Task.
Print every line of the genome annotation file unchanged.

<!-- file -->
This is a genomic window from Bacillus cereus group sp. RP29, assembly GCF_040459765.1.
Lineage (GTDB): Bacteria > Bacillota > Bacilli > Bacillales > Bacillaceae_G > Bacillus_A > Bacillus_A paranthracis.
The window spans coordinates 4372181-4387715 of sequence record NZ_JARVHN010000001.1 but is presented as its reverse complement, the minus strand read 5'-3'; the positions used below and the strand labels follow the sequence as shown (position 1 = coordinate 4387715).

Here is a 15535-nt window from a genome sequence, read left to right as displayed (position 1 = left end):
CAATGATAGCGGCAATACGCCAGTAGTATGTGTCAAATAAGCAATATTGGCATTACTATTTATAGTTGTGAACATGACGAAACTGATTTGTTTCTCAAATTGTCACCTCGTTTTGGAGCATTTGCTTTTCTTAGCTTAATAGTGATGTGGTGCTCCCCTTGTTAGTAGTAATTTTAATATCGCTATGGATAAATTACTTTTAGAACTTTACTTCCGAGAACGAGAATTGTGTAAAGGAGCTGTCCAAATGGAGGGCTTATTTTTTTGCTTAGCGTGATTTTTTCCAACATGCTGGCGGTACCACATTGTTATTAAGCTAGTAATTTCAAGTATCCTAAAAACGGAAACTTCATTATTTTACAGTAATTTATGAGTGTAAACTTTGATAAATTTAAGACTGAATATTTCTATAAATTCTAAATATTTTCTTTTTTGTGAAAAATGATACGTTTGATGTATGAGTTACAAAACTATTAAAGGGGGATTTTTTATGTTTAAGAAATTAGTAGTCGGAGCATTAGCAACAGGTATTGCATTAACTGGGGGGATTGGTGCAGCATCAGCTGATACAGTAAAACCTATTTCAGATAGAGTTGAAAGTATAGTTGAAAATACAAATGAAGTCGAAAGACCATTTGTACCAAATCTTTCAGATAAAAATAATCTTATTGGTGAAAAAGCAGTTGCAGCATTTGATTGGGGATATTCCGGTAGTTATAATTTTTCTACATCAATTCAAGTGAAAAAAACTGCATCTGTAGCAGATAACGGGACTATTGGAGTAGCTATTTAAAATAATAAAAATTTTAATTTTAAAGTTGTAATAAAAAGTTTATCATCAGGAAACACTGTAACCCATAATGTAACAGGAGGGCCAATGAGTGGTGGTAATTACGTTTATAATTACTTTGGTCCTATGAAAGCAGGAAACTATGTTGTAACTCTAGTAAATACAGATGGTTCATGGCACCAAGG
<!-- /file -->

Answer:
This is a genomic window from Bacillus cereus group sp. RP29, assembly GCF_040459765.1.
Lineage (GTDB): Bacteria > Bacillota > Bacilli > Bacillales > Bacillaceae_G > Bacillus_A > Bacillus_A paranthracis.
The window spans coordinates 4372181-4387715 of sequence record NZ_JARVHN010000001.1 but is presented as its reverse complement, the minus strand read 5'-3'; the positions used below and the strand labels follow the sequence as shown (position 1 = coordinate 4387715).

Here is a 15535-nt window from a genome sequence, read left to right as displayed (position 1 = left end):
CAATGATAGCGGCAATACGCCAGTAGTATGTGTCAAATAAGCAATATTGGCATTACTATTTATAGTTGTGAACATGACGAAACTGATTTGTTTCTCAAATTGTCACCTCGTTTTGGAGCATTTGCTTTTCTTAGCTTAATAGTGATGTGGTGCTCCCCTTGTTAGTAGTAATTTTAATATCGCTATGGATAAATTACTTTTAGAACTTTACTTCCGAGAACGAGAATTGTGTAAAGGAGCTGTCCAAATGGAGGGCTTATTTTTTTGCTTAGCGTGATTTTTTCCAACATGCTGGCGGTACCACATTGTTATTAAGCTAGTAATTTCAAGTATCCTAAAAACGGAAACTTCATTATTTTACAGTAATTTATGAGTGTAAACTTTGATAAATTTAAGACTGAATATTTCTATAAATTCTAAATATTTTCTTTTTTGTGAAAAATGATACGTTTGATGTATGAGTTACAAAACTATTAAAGGGGGATTTTTTATGTTTAAGAAATTAGTAGTCGGAGCATTAGCAACAGGTATTGCATTAACTGGGGGGATTGGTGCAGCATCAGCTGATACAGTAAAACCTATTTCAGATAGAGTTGAAAGTATAGTTGAAAATACAAATGAAGTCGAAAGACCATTTGTACCAAATCTTTCAGATAAAAATAATCTTATTGGTGAAAAAGCAGTTGCAGCATTTGATTGGGGATATTCCGGTAGTTATAATTTTTCTACATCAATTCAAGTGAAAAAAACTGCATCTGTAGCAGATAACGGGACTATTGGAGTAGCTATTTAAAATAATAAAAATTTTAATTTTAAAGTTGTAATAAAAAGTTTATCATCAGGAAACACTGTAACCCATAATGTAACAGGAGGGCCAATGAGTGGTGGTAATTACGTTTATAATTACTTTGGTCCTATGAAAGCAGGAAACTATGTTGTAACTCTAGTAAATACAGATGGTTCATGGCACCAAGG